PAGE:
Letter From the Editors

In this issue of the Digest, Andrei Pertsev shares an inside view from Kremlin sources about Putin’s campaign platform for the 2024 election (yes, he apparently still needs one, despite the lack of competition for the Russian presidency). Media outlets will seek to portray Russia as an “island of tranquility,” protected by a wise and fearless leader against the chaos and unrest in the West.

Unfortunately, recent events in the North Caucasus make such a claim hard to swallow. In response to the ongoing Israel-Palestine war, a rash of hate crimes against Jews broke out in majority-Muslim regions of Russia. In the city of Nalchik, for example, a Jewish community center that had been under construction for months was set on fire, and someone painted a death threat against Jews on the wall along the perimeter.

A more violent and controversial incident was a riot at the Makhachkala airport that spilled out onto the tarmac, where a flight of refugees from Israel had supposedly landed. This blatant disruption of Russia’s image as a harmonious “multiconfessional” country could easily have embarrassed the Moscow leadership. And yet Russian officials managed to find the perfect scapegoat: a Telegram channel called “Morning Dagestan.” The head of Dagestan, Sergei Melikov, issued a statement that the channel had posted calls for people to come out for a demonstration with anti-Israeli slogans, playing a key role in bringing the airport crowd together and riling it up. As it happens, this channel is operated from Ukraine, which of course is a puppet of Western propaganda aimed at destabilizing the Russian paradise. Foreign Ministry officials particularly pointed the finger at exiled parliamentary deputy Ilya Ponomaryov. One could almost believe them, given that many political liberals in various countries have expressed support for Palestine in one way or another. But the plot thickens: A Meduza investigation revealed that Ponomaryov has not operated the channel in over a year. He handed it over in 2022 to a media entrepreneur named Abakar Abakarov. Apparently the inflammatory posts came out under Abakarov’s watch.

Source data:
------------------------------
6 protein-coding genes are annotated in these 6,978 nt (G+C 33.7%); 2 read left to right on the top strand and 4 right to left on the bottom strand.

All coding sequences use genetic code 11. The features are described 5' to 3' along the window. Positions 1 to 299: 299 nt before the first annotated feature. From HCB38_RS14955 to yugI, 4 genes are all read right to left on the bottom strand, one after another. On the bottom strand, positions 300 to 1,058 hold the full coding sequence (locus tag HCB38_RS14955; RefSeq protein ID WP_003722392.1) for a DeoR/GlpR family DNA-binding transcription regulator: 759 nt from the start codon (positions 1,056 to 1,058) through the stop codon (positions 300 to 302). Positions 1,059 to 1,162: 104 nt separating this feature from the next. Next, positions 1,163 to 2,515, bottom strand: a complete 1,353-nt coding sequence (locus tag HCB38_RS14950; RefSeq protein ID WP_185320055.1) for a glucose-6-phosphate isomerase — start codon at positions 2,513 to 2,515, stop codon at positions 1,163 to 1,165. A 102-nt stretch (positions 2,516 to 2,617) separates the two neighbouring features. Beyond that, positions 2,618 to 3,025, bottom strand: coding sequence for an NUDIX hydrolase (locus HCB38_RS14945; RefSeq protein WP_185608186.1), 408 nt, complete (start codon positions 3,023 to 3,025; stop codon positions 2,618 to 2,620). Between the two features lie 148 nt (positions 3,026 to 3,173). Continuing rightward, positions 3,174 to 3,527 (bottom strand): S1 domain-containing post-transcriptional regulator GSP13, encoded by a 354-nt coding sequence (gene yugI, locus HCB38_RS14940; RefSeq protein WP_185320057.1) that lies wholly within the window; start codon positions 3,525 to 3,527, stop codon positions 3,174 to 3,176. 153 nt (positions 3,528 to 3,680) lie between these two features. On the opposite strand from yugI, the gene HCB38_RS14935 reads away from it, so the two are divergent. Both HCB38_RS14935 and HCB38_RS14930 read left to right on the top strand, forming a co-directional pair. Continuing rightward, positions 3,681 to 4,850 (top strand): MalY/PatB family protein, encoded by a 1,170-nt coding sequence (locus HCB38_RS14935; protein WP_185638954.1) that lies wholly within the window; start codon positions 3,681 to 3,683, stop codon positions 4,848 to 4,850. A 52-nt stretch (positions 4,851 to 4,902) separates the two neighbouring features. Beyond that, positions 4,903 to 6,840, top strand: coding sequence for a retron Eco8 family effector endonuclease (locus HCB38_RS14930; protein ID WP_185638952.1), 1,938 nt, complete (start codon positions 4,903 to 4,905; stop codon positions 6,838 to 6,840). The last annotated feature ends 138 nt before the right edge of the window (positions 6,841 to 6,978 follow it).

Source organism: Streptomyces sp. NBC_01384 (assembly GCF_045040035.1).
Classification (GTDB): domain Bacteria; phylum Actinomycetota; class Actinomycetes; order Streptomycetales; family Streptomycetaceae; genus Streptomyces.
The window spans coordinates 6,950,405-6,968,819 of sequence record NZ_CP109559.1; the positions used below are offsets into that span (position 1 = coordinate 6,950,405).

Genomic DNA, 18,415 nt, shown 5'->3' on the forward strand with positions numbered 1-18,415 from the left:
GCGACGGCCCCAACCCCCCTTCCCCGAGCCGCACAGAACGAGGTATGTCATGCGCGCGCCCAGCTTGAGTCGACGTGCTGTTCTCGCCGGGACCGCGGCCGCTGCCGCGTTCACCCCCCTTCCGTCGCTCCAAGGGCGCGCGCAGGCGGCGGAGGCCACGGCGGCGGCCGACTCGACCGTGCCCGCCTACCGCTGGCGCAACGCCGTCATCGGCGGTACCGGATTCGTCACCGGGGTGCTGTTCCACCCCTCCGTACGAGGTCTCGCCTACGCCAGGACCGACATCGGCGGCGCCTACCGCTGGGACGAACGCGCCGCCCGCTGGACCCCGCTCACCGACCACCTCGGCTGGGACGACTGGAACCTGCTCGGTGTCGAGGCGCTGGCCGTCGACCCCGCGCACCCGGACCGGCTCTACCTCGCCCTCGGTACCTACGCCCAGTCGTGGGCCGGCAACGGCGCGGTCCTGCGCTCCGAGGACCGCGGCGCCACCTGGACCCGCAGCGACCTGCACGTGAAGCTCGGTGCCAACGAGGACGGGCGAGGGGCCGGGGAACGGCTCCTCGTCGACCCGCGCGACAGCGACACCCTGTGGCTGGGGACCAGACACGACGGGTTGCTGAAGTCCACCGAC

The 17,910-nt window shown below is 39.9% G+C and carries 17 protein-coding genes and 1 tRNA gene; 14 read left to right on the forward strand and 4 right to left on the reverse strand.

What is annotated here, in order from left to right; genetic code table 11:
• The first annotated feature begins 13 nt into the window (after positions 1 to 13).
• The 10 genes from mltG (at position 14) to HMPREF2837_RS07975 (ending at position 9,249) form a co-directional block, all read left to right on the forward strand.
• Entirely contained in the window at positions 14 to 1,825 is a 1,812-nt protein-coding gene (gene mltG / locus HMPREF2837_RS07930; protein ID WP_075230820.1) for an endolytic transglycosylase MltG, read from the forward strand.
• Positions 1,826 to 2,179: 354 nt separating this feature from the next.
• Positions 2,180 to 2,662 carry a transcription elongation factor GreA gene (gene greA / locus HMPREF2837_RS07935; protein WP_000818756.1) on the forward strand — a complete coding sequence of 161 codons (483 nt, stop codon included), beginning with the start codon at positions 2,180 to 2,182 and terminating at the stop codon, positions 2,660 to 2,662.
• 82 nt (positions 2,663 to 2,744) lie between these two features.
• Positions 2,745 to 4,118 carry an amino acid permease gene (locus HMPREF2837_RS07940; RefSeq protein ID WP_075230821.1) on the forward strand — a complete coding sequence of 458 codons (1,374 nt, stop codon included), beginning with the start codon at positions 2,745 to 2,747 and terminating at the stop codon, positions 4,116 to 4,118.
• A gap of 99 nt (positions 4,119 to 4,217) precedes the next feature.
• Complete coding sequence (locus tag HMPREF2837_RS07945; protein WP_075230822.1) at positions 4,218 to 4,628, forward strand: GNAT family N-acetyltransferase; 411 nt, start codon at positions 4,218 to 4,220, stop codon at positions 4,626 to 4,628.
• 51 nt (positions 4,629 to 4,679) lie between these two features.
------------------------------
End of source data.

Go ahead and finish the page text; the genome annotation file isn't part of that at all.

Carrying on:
No matter who was responsible for the breakout of anti-Semitism in Russia, Ukrainian President Zelensky (despite being Jewish himself) may not be able to dissociate himself from the ugliness. This is far from the only issue giving the current Ukrainian leadership bad PR. Unlike the upcoming Russian presidential election, the one in Ukraine faces a rocky road ahead. First, there’s the question of whether it will even take place, given that a sizable chunk of the country’s territory (and population) is embroiled in war. Second, if it does, Zelensky is in for stiff competition from his former adviser, Aleksei Arestovich. In an interview with Meduza, Arestovich explains why he broke ranks: “I knew how they were harming [Ukraine] by spreading mass corruption, by leading the country down an authoritarian path: Instead of reforms, there was stagnation, monopolization and so on – in short, all the hallmarks of a collapsing democracy.” Of course, the main plank in Arestovich’s campaign platform may not rally a great deal of domestic support: He favors resolving the war with Russia with the help of the “Kissinger formula” – renouncing (at least for now) the return of Ukraine’s lost territories in exchange for NATO membership.

Despite Arestovich’s talk about an “authoritarian path,” at least Ukraine still has a civil society healthy enough to allow the points above to be stated openly. In a similar vein, the newly released European Commission report on Georgia praised its “vibrant civil society” as a key factor that influenced the EU’s decision to grant the country candidate status. But the Tbilisi government caught some criticism, too: The report stated that Georgia’s level of preparation for further reforms “was negatively affected in practice by the country’s deep political polarization” and “the lack of effective cross-party cooperation.”

Whew – what a relief that our own country doesn’t have to meet such standards!